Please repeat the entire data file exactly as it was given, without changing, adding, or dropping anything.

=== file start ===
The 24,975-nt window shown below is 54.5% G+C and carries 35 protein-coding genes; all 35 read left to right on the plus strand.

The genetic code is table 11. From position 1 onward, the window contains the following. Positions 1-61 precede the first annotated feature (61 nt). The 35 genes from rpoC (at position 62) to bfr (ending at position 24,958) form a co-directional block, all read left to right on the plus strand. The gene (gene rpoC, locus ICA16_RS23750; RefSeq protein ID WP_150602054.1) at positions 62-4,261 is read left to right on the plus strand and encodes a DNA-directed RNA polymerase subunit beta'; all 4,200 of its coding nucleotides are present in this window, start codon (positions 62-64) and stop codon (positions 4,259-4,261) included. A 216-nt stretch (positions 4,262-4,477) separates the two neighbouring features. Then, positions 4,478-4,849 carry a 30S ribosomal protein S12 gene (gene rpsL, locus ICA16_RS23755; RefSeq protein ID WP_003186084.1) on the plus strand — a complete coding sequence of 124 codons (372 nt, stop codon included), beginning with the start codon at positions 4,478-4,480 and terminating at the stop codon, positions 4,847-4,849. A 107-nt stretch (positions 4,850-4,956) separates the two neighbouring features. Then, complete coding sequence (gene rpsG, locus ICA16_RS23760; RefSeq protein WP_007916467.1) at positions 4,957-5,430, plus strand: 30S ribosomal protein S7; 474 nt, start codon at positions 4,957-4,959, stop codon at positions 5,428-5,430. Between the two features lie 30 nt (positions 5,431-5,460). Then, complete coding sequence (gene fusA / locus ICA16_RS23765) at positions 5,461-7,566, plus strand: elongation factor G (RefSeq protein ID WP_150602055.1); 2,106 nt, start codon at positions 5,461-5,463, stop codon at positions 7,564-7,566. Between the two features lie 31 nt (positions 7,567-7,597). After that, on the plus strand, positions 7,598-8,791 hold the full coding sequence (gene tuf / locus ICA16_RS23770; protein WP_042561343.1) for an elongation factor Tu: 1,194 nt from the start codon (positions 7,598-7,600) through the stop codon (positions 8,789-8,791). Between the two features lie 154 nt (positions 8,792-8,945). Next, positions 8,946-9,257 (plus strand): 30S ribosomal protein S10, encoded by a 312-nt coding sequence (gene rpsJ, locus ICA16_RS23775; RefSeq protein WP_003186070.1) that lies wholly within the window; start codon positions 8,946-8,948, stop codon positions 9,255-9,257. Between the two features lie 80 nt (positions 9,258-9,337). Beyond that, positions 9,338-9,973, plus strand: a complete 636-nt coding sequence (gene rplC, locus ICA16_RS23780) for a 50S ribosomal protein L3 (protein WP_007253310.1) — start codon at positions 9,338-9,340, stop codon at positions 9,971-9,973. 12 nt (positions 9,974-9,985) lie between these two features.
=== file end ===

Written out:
The 24,975-nt window shown below is 54.5% G+C and carries 35 protein-coding genes; all 35 read left to right on the plus strand.

The genetic code is table 11. From position 1 onward, the window contains the following. Positions 1-61 precede the first annotated feature (61 nt). The 35 genes from rpoC (at position 62) to bfr (ending at position 24,958) form a co-directional block, all read left to right on the plus strand. The gene (gene rpoC, locus ICA16_RS23750; RefSeq protein ID WP_150602054.1) at positions 62-4,261 is read left to right on the plus strand and encodes a DNA-directed RNA polymerase subunit beta'; all 4,200 of its coding nucleotides are present in this window, start codon (positions 62-64) and stop codon (positions 4,259-4,261) included. A 216-nt stretch (positions 4,262-4,477) separates the two neighbouring features. Then, positions 4,478-4,849 carry a 30S ribosomal protein S12 gene (gene rpsL, locus ICA16_RS23755; RefSeq protein ID WP_003186084.1) on the plus strand — a complete coding sequence of 124 codons (372 nt, stop codon included), beginning with the start codon at positions 4,478-4,480 and terminating at the stop codon, positions 4,847-4,849. A 107-nt stretch (positions 4,850-4,956) separates the two neighbouring features. Then, complete coding sequence (gene rpsG, locus ICA16_RS23760; RefSeq protein WP_007916467.1) at positions 4,957-5,430, plus strand: 30S ribosomal protein S7; 474 nt, start codon at positions 4,957-4,959, stop codon at positions 5,428-5,430. Between the two features lie 30 nt (positions 5,431-5,460). Then, complete coding sequence (gene fusA / locus ICA16_RS23765) at positions 5,461-7,566, plus strand: elongation factor G (RefSeq protein ID WP_150602055.1); 2,106 nt, start codon at positions 5,461-5,463, stop codon at positions 7,564-7,566. Between the two features lie 31 nt (positions 7,567-7,597). After that, on the plus strand, positions 7,598-8,791 hold the full coding sequence (gene tuf / locus ICA16_RS23770; protein WP_042561343.1) for an elongation factor Tu: 1,194 nt from the start codon (positions 7,598-7,600) through the stop codon (positions 8,789-8,791). Between the two features lie 154 nt (positions 8,792-8,945). Next, positions 8,946-9,257 (plus strand): 30S ribosomal protein S10, encoded by a 312-nt coding sequence (gene rpsJ, locus ICA16_RS23775; RefSeq protein WP_003186070.1) that lies wholly within the window; start codon positions 8,946-8,948, stop codon positions 9,255-9,257. Between the two features lie 80 nt (positions 9,258-9,337). Beyond that, positions 9,338-9,973, plus strand: a complete 636-nt coding sequence (gene rplC, locus ICA16_RS23780) for a 50S ribosomal protein L3 (protein WP_007253310.1) — start codon at positions 9,338-9,340, stop codon at positions 9,971-9,973. 12 nt (positions 9,974-9,985) lie between these two features.